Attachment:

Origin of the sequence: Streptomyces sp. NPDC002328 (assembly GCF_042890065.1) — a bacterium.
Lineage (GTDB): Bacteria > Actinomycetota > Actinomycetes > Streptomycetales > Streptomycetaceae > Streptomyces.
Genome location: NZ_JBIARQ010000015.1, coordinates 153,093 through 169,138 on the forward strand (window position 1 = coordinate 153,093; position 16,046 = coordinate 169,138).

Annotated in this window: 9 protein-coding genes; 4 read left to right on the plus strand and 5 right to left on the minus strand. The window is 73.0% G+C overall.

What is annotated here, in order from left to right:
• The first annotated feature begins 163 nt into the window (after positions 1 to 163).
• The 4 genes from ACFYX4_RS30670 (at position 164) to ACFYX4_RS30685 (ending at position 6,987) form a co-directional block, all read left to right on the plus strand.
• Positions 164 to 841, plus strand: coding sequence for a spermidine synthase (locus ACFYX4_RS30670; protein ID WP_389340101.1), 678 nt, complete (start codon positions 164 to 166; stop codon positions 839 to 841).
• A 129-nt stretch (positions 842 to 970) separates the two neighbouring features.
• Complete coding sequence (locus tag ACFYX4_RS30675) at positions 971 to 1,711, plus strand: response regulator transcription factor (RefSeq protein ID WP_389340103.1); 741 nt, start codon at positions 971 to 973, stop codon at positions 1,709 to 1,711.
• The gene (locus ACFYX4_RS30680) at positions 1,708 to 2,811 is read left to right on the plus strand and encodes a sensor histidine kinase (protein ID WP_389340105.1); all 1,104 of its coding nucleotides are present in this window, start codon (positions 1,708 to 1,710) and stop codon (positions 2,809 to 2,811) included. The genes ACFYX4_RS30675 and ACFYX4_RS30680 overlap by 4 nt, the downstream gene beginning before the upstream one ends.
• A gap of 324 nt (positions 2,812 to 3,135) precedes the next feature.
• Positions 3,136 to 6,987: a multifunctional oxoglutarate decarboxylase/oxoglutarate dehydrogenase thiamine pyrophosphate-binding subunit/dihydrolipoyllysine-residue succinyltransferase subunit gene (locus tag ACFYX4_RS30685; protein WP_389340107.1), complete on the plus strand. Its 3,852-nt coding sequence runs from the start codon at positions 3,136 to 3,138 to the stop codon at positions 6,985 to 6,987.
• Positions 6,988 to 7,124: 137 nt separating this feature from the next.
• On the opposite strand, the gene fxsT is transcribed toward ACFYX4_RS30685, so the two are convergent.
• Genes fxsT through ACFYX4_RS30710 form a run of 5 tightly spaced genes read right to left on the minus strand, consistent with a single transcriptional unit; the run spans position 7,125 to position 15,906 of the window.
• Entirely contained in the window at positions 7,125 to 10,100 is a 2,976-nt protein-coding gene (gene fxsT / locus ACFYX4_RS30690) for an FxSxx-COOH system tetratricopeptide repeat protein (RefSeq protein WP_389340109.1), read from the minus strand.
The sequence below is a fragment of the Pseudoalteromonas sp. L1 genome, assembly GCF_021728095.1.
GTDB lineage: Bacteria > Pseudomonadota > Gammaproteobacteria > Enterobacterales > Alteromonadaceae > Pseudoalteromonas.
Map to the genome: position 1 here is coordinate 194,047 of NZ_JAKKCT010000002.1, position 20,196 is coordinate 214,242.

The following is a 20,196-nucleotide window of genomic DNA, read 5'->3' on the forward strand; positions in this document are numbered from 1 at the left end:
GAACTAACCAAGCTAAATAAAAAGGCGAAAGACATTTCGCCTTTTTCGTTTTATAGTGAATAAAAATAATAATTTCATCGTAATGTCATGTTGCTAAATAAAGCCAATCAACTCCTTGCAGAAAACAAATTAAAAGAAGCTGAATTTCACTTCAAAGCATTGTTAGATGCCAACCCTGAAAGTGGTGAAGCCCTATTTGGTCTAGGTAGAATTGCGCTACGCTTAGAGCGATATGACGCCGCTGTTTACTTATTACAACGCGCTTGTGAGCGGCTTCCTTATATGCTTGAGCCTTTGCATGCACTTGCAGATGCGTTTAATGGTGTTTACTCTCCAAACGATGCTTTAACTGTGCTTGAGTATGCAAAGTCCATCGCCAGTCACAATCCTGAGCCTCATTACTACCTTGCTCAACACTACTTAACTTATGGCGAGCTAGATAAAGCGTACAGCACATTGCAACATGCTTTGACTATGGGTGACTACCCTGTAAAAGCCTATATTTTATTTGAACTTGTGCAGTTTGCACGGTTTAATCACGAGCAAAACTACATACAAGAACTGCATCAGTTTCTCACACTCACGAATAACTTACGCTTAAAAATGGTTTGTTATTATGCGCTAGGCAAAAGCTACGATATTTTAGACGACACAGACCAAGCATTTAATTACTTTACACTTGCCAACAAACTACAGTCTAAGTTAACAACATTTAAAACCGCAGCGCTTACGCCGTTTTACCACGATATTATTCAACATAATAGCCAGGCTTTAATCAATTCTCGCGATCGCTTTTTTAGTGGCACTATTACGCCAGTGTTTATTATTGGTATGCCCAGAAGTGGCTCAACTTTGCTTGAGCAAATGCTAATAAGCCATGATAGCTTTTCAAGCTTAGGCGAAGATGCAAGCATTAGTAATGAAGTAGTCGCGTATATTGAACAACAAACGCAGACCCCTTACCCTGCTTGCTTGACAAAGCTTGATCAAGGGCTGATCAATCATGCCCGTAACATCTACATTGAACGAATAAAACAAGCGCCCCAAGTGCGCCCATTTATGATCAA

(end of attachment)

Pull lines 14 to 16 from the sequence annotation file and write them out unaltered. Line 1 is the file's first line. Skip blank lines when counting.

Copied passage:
• Positions 6,988 to 7,124: 137 nt separating this feature from the next.
• On the opposite strand, the gene fxsT is transcribed toward ACFYX4_RS30685, so the two are convergent.
• Genes fxsT through ACFYX4_RS30710 form a run of 5 tightly spaced genes read right to left on the minus strand, consistent with a single transcriptional unit; the run spans position 7,125 to position 15,906 of the window.